Austin researchers develop alternative treatment to painkillers

Army Sgt. Omar Avila says the pain-relieving cream has worked for him. (KXAN Photo)
Army Sgt. Omar Avila says the pain-relieving cream has worked for him. (KXAN Photo)

AUSTIN (KXAN) — Austin researchers at Clarity Science are on a mission to treat pain differently. With thousands of people addicted and losing their lives to opioids, they say patients need alternative options.

“There are enough opioid prescriptions out in this country for everybody to have a bottle, and really probably everybody knows someone that has a problem,” said Dr. Dennis Harris, chief medical officer of Clarity Science.

Dr. Harris and his team have been developing topical creams that treat pain directly. They’re using FDA-approved medications to create different formulas to treat different types of pain.

“There are multiple medicines in the cream, each individual medicine is an FDA-approved item,” said Dr. Harris. “The combination of those medications is what makes the difference.”

In a clinical study called OPERA, researchers found a 45 percent reduction in opioid usage among participants. That number was higher for other painkillers: a 71 percent decrease in prescribed anti-inflammatory painkillers, and a 51 percent reduction in the use of over-the-counter painkillers.

As far as side effects, only a handful of participants experienced any. Of those that did, they had a rash in the treatment area, that went away after they stopped using the medicine.

The research company says the formulas they’ve uncovered are something your own doctor and pharmacist could create for you, but right now, insurance likely won’t cover it. That’s a problem they’re working to tackle.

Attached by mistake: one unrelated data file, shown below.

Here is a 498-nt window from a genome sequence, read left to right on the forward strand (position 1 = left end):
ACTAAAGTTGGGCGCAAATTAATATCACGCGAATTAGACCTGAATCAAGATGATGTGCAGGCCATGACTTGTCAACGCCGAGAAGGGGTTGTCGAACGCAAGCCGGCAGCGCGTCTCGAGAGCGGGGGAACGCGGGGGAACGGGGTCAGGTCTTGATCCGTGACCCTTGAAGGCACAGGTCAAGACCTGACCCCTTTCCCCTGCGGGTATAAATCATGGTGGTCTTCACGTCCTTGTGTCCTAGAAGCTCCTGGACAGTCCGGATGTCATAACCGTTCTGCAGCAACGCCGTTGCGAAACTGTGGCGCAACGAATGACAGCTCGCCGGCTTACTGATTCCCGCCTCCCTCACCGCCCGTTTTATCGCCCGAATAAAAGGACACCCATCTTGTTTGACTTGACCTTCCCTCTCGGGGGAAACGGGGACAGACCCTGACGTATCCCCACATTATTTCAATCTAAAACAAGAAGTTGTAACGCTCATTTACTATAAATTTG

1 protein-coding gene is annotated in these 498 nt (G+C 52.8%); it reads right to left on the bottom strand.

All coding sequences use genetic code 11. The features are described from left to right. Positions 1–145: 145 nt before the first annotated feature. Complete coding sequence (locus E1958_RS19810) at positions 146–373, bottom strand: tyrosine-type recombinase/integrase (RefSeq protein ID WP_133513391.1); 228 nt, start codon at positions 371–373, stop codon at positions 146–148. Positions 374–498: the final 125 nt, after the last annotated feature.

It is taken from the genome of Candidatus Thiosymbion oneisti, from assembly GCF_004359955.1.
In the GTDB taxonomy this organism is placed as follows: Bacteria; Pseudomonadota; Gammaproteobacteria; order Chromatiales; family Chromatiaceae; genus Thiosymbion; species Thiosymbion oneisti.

Researchers at Clarity Science have developed a topical cream to help treat chronic pain. (KXAN Photo)
Researchers at Clarity Science have developed a topical cream to help treat chronic pain. (KXAN Photo)

The acting CEO of Blue Cross Blue Shield North Carolina is on the Clarity Science board. He’s requested they form a task force to figure out a way to introduce this as a routine portion of the accepted treatment of chronic pain conditions.

“We need more education of the physician. The physician can easily accept these if he knows about them, and since they’re all FDA-approved medications, he can get those assembled,” said Dr. Harris. “We plan to continue the quest, because it’s working, and it’s working well.”

Dr. Harris says in his 30-plus years practicing medicine, this is some of the most important work he’s been a part of. It’s been recognized by the President’s Office of National Drug Control Policy. Back in February, President Obama proposed $1 billion to address the prescription opioid abuse and heroin epidemic.

Some of the patients trying the cream now swear by it, like Army Sgt. Omar Avila. “I was just putting up with the pain, so I was constantly grinding my teeth because I didn’t want to be addicted to a painkiller.”

During his deployment to Iraq in 2007, Avila’s vehicle was hit by a 200 pound IED. The bomb took his toes off and burned 75 percent of his body. Just two weeks ago his lower leg was amputated, but even that can’t keep him away from his passion of powerlifting.

“When you come out here, we don’t care, and the weights don’t care — what color, what height, how skinny, how fat you are, because at the end of the day the iron doesn’t lie.”

Avila was skeptical of using the cream for his pain, but gave it a try. “I grabbed it, put it on, stretched out and went to the gym worked out came home. And I didn’t notice I wasn’t in pain the whole time. I‘m so used to putting it in the back of my head and being used to it, and I said wait I didn’t take painkillers today, does this stuff really work?”

He says he doesn’t leave the house without it now.

The company says they would be happy for a major drug company to come in and make the creams a readily available single drug, but that it will require a lot more funding. But they say they’ll continue the effort, because thousands of Americans rely on it.

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